31. 2010 HCM Approach (3) • Greater consideration of the traveler point-of-view through the use of traveler-perception models • Models allow more service-quality factors to be considered than traditional HCM measures • Models set LOS thresholds based on traveler responses to actual conditions • Many non-auto service measures are LOS scores • Predicts the average rating that users of a specific mode would give a specific system element under given conditions • LOS score cannot be measured directly in the field • Modal LOS scores for urban streets can be directly compared to each other (score has same meaning across modes)

    32. Service Measures in the 2010 HCM

    33. Pedestrian LOS: Urban Street Segments • Model incorporates these factors: • Outside travel lane width • Bicycle lane/shoulder width (acts as buffer from auto traffic) • Physical buffer presence (e.g., on-street parking, street trees) • Sidewalk presence and width • Volume and speed of motor vehicle traffic in outside travel lane • Pedestrian density considered separately • Worse of (density LOS result, perception-based LOS result) determines the segment LOS

    34. Pedestrian LOS: Urban Street Segments Same LOS scale used for the bike, transit, and auto modes See NCHRP Report 616 for information on how these were derived

    35. Bicycle LOS: Urban Street Segments • Model incorporates these factors: • Volume and speed of motor vehicle traffic in outside travel lane • Heavy vehicle percentage • Pavement condition • Bicycle lane presence • Bicycle lane, shoulder, and outside lane widths • On-street parking presence and utilization

    36. Transit LOS: Urban Street Segments • Model incorporates these factors: • Service frequency • Average bus speed • Bus reliability (excess wait time) • Average passenger load • Shelter, bench presence • Pedestrian LOS score for segment • “Transit” covers on-street bus, streetcar, light rail • Refer to the TCQSM for LOS measures for exclusive transit facilities, routes in general, and transit service areas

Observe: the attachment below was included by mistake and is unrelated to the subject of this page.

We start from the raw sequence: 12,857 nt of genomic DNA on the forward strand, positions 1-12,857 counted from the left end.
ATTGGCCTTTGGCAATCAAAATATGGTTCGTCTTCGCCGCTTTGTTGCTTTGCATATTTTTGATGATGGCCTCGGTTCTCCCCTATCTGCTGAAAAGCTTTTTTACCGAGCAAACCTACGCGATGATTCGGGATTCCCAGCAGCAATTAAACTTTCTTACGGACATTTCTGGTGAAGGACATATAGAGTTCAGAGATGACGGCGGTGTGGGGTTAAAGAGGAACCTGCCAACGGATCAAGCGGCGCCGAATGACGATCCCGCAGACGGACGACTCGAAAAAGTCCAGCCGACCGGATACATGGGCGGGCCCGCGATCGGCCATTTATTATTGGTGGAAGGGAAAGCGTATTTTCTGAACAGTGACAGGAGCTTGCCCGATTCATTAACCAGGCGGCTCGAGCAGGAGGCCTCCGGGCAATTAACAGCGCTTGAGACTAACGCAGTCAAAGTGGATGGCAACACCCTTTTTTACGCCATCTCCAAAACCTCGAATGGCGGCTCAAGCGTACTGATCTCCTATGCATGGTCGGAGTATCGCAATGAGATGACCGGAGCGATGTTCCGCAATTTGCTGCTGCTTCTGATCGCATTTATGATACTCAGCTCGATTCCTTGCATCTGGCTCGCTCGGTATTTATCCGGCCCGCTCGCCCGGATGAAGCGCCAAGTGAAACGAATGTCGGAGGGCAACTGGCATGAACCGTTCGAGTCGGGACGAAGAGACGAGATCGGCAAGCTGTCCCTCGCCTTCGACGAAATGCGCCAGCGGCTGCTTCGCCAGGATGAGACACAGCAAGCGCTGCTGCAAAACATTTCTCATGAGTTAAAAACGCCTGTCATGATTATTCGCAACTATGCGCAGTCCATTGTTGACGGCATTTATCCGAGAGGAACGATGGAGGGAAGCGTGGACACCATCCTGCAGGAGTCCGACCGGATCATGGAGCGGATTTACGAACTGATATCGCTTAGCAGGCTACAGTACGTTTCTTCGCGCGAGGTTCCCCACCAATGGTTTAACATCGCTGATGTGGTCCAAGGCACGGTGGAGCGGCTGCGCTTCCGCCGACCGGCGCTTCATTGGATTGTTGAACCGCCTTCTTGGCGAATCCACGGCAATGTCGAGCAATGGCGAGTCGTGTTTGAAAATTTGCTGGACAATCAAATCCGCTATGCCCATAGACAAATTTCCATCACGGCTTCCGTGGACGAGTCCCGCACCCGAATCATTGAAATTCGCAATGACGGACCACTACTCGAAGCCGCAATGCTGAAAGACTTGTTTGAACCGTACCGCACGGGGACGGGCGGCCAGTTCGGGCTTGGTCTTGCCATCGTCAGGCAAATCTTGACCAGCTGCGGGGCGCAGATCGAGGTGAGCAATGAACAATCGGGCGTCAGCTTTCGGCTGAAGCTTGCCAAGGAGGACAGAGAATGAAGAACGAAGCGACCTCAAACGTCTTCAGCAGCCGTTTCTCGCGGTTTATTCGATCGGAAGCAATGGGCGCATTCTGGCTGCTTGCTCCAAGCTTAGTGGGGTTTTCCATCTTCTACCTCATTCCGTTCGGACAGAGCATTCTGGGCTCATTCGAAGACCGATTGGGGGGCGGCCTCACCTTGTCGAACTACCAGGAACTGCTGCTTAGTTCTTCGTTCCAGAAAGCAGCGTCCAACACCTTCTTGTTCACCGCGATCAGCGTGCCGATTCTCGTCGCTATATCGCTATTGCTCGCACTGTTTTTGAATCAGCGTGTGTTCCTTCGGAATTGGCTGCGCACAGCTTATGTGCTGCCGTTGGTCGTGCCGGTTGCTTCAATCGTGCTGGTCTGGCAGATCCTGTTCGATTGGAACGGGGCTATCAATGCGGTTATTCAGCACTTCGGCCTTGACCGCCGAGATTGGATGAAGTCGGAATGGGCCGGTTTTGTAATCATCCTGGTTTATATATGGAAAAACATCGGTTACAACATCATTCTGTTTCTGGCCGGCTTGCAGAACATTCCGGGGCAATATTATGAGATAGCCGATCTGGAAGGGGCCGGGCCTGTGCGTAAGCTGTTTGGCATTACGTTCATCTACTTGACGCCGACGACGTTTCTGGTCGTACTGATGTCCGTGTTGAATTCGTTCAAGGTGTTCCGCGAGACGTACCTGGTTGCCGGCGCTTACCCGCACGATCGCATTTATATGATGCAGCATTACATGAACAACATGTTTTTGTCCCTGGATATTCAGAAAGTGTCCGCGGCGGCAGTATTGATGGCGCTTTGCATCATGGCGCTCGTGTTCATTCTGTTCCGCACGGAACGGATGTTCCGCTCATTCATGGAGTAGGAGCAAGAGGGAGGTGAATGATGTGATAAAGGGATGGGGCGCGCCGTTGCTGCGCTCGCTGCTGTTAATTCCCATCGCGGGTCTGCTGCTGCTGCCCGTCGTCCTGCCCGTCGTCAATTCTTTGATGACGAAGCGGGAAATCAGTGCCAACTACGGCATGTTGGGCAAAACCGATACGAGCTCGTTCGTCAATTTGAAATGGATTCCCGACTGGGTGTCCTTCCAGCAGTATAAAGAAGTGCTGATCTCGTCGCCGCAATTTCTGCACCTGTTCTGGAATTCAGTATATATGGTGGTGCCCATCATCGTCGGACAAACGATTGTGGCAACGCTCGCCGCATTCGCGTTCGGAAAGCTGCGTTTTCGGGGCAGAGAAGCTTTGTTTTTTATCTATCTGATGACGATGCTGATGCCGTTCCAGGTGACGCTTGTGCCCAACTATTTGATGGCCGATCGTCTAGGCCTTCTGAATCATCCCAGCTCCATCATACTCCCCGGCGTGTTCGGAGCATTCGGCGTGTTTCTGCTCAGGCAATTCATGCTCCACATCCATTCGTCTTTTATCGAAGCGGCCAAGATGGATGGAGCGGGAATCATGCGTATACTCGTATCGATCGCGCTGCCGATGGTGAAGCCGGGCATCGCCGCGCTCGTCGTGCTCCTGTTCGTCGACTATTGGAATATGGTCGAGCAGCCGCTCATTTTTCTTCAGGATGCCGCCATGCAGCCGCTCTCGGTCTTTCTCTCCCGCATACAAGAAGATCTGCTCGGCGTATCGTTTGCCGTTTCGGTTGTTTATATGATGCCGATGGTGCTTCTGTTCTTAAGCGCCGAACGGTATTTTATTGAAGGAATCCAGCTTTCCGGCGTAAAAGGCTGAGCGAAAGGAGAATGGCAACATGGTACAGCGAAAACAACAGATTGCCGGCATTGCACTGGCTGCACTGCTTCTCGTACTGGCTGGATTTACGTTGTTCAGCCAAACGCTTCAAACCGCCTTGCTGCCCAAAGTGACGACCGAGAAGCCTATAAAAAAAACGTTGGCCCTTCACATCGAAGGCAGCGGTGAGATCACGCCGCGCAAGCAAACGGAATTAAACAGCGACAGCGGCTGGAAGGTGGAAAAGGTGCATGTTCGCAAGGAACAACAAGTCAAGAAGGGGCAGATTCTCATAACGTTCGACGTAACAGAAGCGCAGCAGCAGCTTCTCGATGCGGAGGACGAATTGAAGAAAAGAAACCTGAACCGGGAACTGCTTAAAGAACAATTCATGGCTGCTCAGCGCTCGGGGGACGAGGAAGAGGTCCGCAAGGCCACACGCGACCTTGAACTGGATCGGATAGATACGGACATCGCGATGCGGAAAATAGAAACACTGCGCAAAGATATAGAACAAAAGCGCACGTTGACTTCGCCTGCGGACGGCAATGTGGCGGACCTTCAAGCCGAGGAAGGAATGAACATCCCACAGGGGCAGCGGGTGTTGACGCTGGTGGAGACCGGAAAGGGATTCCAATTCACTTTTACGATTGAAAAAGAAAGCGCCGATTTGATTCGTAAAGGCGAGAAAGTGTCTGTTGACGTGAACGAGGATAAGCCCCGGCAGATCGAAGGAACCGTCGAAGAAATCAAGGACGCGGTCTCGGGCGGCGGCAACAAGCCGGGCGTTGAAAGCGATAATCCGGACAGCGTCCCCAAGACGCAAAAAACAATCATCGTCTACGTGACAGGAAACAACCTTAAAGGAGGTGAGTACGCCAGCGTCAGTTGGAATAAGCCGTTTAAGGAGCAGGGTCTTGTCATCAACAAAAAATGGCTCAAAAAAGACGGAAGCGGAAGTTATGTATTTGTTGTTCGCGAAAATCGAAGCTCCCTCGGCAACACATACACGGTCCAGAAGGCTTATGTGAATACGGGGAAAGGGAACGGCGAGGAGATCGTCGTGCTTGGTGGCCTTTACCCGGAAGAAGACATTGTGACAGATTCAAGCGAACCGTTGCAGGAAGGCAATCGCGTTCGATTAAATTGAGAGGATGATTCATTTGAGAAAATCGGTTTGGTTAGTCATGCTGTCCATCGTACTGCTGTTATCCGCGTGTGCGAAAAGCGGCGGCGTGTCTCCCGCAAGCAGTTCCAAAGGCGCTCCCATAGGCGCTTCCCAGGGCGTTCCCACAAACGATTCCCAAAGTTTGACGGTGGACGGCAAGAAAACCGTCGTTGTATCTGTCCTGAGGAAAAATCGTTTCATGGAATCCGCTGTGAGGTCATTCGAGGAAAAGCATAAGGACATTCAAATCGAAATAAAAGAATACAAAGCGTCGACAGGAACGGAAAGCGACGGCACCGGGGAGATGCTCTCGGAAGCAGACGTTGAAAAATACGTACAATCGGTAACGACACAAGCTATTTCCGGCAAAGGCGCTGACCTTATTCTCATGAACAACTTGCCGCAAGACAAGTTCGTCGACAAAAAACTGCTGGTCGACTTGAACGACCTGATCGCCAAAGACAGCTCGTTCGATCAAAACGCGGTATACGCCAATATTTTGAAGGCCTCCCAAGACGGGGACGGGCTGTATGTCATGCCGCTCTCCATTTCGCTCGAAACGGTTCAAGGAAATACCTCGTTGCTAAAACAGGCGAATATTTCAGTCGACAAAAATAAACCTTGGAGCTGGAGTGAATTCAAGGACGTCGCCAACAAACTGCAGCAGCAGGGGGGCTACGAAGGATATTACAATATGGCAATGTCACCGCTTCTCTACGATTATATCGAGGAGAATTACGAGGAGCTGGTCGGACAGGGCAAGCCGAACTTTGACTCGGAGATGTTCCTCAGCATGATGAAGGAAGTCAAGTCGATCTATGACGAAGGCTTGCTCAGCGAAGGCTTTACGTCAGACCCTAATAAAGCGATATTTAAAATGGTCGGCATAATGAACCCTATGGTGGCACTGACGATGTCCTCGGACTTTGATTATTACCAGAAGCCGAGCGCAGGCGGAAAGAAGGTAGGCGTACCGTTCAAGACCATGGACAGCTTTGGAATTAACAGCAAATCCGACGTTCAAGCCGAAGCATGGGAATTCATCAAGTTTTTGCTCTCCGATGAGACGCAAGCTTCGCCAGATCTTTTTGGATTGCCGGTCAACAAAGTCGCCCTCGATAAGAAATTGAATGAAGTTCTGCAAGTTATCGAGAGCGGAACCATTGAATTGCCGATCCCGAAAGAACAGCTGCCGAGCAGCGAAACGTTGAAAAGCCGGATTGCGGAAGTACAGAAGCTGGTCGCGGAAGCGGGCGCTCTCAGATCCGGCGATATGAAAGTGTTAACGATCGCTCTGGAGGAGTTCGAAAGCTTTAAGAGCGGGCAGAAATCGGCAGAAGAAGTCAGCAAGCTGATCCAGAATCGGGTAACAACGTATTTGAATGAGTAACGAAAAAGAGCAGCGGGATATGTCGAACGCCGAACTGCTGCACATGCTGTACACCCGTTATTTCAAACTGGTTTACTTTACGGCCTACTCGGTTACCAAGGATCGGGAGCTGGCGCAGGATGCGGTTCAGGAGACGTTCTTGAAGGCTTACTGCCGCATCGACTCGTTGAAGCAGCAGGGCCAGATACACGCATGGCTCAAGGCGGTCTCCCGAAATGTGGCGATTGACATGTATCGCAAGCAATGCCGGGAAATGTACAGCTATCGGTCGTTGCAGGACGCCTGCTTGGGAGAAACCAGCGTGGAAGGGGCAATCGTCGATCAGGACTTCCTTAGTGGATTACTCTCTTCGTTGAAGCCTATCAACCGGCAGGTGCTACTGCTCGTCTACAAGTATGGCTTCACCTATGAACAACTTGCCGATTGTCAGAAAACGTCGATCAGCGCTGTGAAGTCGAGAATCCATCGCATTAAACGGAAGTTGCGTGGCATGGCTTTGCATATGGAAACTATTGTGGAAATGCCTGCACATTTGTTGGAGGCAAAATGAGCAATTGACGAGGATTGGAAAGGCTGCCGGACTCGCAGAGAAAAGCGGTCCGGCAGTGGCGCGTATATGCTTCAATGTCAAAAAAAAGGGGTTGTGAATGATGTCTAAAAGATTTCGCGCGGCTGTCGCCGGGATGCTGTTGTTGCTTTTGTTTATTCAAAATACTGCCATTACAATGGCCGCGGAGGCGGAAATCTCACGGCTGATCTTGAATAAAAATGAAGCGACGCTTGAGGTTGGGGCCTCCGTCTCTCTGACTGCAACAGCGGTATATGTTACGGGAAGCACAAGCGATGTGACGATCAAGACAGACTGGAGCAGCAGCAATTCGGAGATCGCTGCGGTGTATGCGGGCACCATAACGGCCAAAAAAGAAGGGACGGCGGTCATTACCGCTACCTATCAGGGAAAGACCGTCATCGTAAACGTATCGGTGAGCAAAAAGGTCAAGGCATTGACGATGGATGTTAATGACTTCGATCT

37. Auto LOS: Urban Street Segments • Perception score model incorporates these factors: • Number of stops • Left-turn lane presence • This model had the best fit to the data, but testing around the US found an agency preference for the HCM’s current speed-based LOS • 2010 HCM will present two models: • Speed-based (used for determining auto LOS) • Perception-based (scores can be used to compare service quality between modes, but no LOS letter attached to them)

    38. Summary • Alternative modes will be integrated into the 2010 HCM far better than before • Urban street LOS methods will facilitate “complete streets” evaluations • Relative service quality provided to each mode’s travelers can be determined • Trade-offs of different improvement alternatives or future demand scenarios can be evaluated • Toolbox of possible LOS improvement measures will include much more than just traditional auto capacity enhancements

    39. Overview of Interrupted Flow Chapters Jim Bonneson Texas Transportation Institute Lee Rodegerdts Kittelson & Associates, Inc.

    40. Presentation Overview • Vision for 2010 HCM - Interrupted Flow Facilities • 2010 HCM Organization • Highlight Changes • Chapter by chapter • Closing Comments